Witness Woo Bing, manager of the Qwong Tuck Company in Seattle, was called forth. He exhibited a Qwong Tuck Company’s departure book showing the names of hundreds of Chinese that departed for China. The book listed the Jung Hoy family’s departure on 30 August 1908.
[A note at the bottom of the interview says, “The book above mentioned shows Chinese departing for China from the year 1906 to December 3, 1912.”]
The Board of Special Inquiry unanimously agreed to admit Bartha Hoy to the United States as a returning native-born Chinese.
[Nothing in the file mentions anything about Bertha Hoy’s birth certificate listing her as “White.” They may have decided that it was a clerical error not worth pursuing.]

Tsang Gee Kay and his dog

Tsang Gee Kay photo with dog
“Tsang Gee Kay and his dog,” 1921, Chinese Exclusion Act case files, RG 85, National Archives-Seattle, Tsang Gee Kay file, Seattle, Box 1305, Case 38749/1-1.

In May 1921, Tsang Gee Kay, alias Bennie One, was applying to travel from Oakland, California to Vancouver and Victoria, British Columbia for two weeks. He was an actor and was playing in a skit at the Pantages. His dog was not mentioned in the file so it is assumed that the dog was part of the skit. Tsang Gee Kay was 25 years old and born in San Francisco on 2 December 1895 according to his birth certificate. His father ran a Bizarre and Chinese restaurants in Frisco. He had a brother, Ernest, and two sisters. He had never been back to China but had been to Canada three times—crossing twice at Blackrock near Buffalo, New York, and a third time at Emerson, North Dakota. Tsang Gee Kay was married to Augusta. She was living at 102-West 90th Street, New York City. They had no children. He was re-admitted at Seattle on 12 June 1921.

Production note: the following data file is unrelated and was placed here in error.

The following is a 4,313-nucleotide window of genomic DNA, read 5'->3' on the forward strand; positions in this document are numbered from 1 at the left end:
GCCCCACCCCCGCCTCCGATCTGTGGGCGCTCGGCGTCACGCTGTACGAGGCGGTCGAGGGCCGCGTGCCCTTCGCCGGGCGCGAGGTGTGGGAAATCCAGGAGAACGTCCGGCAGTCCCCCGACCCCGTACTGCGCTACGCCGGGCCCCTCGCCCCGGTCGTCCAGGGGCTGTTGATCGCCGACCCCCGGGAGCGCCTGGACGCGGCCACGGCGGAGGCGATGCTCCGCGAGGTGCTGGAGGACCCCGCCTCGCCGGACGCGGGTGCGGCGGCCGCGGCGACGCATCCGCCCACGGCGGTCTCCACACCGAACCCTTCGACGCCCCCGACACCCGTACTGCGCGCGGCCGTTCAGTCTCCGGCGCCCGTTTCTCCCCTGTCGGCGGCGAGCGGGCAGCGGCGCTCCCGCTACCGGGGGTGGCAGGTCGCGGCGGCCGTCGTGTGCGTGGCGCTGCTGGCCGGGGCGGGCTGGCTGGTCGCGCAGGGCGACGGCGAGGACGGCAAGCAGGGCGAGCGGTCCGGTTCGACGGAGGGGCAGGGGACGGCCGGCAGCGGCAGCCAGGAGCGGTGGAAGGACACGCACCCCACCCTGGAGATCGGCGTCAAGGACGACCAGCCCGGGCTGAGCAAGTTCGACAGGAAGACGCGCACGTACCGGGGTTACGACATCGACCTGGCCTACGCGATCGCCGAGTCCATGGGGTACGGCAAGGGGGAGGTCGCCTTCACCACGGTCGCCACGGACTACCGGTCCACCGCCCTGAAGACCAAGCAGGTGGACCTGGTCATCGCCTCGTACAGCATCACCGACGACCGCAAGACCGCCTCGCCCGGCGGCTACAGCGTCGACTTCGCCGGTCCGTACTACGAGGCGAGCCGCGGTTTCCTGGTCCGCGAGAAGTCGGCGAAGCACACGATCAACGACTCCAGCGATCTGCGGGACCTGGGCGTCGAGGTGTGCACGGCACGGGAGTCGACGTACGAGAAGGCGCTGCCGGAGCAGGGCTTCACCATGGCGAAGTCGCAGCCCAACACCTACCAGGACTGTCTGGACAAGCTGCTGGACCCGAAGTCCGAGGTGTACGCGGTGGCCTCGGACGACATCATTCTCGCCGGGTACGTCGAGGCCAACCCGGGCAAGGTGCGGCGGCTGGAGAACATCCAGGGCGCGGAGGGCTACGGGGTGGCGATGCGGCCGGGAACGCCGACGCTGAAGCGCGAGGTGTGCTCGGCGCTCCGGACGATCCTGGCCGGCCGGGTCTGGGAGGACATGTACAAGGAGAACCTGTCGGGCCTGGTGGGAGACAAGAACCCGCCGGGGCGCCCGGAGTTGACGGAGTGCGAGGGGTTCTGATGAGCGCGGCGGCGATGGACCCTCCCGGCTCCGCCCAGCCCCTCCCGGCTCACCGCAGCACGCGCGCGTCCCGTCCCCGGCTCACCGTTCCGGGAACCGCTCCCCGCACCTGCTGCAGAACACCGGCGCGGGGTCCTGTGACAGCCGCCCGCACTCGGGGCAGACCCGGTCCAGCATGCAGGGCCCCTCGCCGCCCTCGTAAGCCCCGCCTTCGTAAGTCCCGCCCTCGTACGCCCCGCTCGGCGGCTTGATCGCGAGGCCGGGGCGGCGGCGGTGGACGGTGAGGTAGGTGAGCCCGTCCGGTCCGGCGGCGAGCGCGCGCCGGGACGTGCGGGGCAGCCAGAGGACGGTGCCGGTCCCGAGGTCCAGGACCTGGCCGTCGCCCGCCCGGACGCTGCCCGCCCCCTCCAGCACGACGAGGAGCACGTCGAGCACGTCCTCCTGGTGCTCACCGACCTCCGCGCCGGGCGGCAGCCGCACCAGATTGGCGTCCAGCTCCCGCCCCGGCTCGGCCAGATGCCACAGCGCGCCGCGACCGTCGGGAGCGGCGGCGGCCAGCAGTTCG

Mark Ten Suie – “A Story of Silk”

A Story of Silk
“A Story of Silk,” 1917, Chinese Exclusion Act case files, RG 85, National Archives-Seattle, Mark Ten Suie file, Seattle, Box 1298, Case 38377/3-5.

This is the cover and back page of a 16-page booklet, “A Story of Silk,” included in Mark Ten Suie’s file. Besides the sericulture of the silkworm it contains a list of the stockholders of the American-Chinese Silk Manufacturing Company. Other subscribers are capitalists, physicians, merchants, salesmen, attorneys, teachers, a detective, bankers and a variety of other people. The head office was located at 316, 317, and 318 Boston Block in Seattle. Mark Ten Suie was being sent to China to secure a site for a silk factory and promote his silk business. Twenty acres on the Honan River within the city limits of Canton were pledged for the factory. Plans were drawn up for an office, a store room and a building to accommodate one hundred looms. Officers, trustees, and a detailed business plan are listed.
Also in the file are business cards for Mark Ten Suie Co. and Mak Chin Sui, an undated article from the Seattle Post-Intelligencer with a photo of Mark Ten Suie, and another unidentified article with the headlines, “Chinese Mission Arrives in City, Silk Merchants on Way to International Exposition at New York, Local Business Sought, Delegation from Canton Expresses Hope for Friendly American Dealing.”